Sep 16, 2011
Ryan Gosling is quickly becoming one of the finest new actors working today. Not bad when you consider he first gained attention as a Mousekeeter on the Mickey Mouse Club. His list of characters includes a crazy neo-Nazi, a junior high teacher/drug addict, an emotionally-wounded loner who falls in love with a blow-up sex doll, a slimy lounge lizard, a cold-blooded teen-age killer and a romantic leading man.
Now you can add a chilling performance in “Drive” to the list of characters Gosling has brought to life on the screen. He’s a movie stunt car driver and garage mechanic who moonlights as a getaway driver for criminals…and the only name we get for the lead character is “Driver.” He’s a mystery and Gosling makes us work to figure out what makes him tick.
Driver comes across as a very cool and precise character, able to mix the best action-movie car chase skills with a savvy “cat and mouse” sense of when to punch the accelerator and when to back quietly into the shadows and let the police spotlights pass around you. Gosling infuses the character with an eerie calmness amidst the chaos going on around him. But there’s a chilling scene early on that hints at the violence lurking inside this calm and peaceful exterior. And when Driver finally explodes, the violence is emotionally shattering.
Carey Mulligan (An Education, Never Let Me Go) plays Driver’s next-door neighbor, Irene. She’s raising her young son, Benecio (Kaden Lewis), while waiting for her husband to be released from prison. Driver develops a connection with Irene and Benecio that begins to pull him out of his world of isolation and silence. Mulligan and Benecio quickly warm up to the sullen loner.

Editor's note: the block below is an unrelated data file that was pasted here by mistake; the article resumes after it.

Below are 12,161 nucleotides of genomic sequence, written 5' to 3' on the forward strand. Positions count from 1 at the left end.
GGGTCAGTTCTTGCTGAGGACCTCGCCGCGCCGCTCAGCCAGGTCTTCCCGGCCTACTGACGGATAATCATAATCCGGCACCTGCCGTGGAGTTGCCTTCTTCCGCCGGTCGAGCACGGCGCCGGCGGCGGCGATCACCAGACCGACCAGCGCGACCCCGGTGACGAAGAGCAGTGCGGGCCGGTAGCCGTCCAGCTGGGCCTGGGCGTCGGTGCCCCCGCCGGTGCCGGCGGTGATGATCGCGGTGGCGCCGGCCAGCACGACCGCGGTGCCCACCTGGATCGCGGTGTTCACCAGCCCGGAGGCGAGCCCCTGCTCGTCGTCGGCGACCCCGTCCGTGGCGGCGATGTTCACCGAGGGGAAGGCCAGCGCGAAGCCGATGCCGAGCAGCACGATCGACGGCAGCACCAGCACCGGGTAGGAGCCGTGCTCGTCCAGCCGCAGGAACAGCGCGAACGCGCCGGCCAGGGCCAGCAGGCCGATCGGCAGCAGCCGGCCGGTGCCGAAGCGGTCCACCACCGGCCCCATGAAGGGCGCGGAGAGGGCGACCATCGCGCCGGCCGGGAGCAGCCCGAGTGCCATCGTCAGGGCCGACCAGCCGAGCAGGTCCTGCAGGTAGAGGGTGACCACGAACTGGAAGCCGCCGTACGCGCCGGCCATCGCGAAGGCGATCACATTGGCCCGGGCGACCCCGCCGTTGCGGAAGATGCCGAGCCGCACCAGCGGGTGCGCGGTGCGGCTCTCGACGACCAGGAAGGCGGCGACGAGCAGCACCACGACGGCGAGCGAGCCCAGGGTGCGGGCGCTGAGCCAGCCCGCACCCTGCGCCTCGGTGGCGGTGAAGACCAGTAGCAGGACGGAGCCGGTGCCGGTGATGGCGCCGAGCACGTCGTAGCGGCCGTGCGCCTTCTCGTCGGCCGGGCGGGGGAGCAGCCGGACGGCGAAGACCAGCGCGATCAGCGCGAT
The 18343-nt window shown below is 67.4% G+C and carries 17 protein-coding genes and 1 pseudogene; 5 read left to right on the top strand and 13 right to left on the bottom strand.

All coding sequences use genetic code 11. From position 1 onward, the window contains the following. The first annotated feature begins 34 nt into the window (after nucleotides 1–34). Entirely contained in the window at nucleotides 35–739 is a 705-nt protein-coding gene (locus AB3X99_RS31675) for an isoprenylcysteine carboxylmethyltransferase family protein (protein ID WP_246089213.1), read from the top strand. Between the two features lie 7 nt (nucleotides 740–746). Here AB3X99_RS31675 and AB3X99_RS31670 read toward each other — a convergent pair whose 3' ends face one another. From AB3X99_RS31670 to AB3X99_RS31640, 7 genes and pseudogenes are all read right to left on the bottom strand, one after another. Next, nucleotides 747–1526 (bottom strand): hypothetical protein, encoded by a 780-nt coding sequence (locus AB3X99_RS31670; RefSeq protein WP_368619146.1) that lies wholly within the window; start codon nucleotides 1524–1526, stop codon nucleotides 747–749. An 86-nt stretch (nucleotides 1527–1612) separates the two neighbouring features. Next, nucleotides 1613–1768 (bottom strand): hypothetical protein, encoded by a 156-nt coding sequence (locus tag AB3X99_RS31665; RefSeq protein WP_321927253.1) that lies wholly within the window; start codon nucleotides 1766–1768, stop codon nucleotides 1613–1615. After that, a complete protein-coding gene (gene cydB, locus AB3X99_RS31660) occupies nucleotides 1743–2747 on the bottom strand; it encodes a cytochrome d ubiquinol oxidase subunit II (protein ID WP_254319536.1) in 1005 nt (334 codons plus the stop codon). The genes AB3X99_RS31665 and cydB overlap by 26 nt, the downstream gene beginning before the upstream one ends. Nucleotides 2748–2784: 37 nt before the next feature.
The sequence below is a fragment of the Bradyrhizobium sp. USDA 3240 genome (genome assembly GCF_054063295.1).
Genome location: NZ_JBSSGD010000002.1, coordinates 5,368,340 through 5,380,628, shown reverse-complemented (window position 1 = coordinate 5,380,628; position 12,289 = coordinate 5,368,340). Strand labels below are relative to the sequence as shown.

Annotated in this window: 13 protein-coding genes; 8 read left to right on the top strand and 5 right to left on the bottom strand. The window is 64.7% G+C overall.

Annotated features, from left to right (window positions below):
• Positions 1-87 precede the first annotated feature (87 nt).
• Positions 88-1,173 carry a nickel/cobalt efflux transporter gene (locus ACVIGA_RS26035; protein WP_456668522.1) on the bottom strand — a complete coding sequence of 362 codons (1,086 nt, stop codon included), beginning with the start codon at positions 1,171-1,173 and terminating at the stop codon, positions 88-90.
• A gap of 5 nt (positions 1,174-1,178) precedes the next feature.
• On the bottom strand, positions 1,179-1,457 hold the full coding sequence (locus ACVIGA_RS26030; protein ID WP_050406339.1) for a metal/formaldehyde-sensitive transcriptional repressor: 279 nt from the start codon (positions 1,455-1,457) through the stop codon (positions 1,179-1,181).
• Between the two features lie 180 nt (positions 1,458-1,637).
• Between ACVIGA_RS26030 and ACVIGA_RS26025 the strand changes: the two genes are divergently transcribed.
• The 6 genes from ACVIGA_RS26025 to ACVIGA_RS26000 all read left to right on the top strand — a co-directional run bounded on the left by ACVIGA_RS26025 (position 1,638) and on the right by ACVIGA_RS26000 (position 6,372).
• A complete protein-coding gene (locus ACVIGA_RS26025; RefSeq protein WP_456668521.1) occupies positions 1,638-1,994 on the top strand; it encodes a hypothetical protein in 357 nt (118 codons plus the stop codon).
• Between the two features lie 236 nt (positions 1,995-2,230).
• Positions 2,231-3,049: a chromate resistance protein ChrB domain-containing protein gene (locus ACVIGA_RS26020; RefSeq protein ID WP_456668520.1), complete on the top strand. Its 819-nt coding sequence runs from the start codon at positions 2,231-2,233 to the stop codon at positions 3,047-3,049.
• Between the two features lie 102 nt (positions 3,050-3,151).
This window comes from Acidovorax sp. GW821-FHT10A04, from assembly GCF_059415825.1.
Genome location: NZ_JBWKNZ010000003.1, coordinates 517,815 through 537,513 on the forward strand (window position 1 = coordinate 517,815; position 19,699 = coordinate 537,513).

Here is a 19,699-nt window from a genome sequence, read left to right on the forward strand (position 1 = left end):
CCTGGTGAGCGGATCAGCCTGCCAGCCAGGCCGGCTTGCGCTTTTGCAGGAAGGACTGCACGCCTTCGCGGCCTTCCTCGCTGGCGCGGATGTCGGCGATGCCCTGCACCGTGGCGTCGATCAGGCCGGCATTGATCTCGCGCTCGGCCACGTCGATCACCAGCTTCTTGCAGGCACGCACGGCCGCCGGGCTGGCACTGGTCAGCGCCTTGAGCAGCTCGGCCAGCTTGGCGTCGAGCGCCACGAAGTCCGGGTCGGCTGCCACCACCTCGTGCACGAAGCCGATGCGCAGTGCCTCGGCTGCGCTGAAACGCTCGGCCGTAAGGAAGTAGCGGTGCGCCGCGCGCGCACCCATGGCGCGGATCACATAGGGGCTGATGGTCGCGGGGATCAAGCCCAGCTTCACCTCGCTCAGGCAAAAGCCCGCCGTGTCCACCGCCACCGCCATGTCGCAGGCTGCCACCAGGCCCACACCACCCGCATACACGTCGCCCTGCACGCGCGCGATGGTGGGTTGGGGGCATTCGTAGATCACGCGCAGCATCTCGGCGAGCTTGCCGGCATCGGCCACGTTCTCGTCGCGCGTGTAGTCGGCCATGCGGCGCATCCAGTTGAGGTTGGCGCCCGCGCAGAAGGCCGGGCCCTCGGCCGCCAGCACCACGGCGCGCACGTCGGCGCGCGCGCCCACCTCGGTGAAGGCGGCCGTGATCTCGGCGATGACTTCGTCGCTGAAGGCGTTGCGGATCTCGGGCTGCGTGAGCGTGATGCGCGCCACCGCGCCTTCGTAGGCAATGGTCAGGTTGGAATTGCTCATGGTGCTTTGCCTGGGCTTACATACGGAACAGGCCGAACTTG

The story shifts when Irene’s husband, Standard (Oscar Isaac) is released from prison and returns home. Standard owes money to a group of violent thugs who threaten Irene and Benecio, so Driver agrees to help him with a simple pawnshop robbery to get the family clear of danger. This is where the story shifts into high gear and the violent demons lurking inside Driver make themselves fully known.
The movie is a blend of noir and moody 80’s crime film, full of shadows and threats with a haunting synthesizer-heavy soundtrack.
Danish director, Nicolas Winding Refn doesn’t rush the action and gives his cast plenty of room to work as they set the stage for the movie’s brutal third act. And what a cast. Gosling and Mulligan are joined by strong performances from Albert Brooks (The In-Laws, Finding Nemo) as a small-time mob boss, Ron Perlman (Hellboy, Season of the Witch) as Brook’s partner-in-crime, and Bryan Cranston (Breaking Bad) as Driver’s garage mechanic boss.
This is a movie that leaves you with a lot of unanswered questions, especially about the enigmatic lead character. The violence is quick, but very realistic and extremely bloody. If you can get past those disturbing scenes, you’ll marvel at Gosling’s portrayal that cements his status as a great actor who is poised to take his craft to the next level.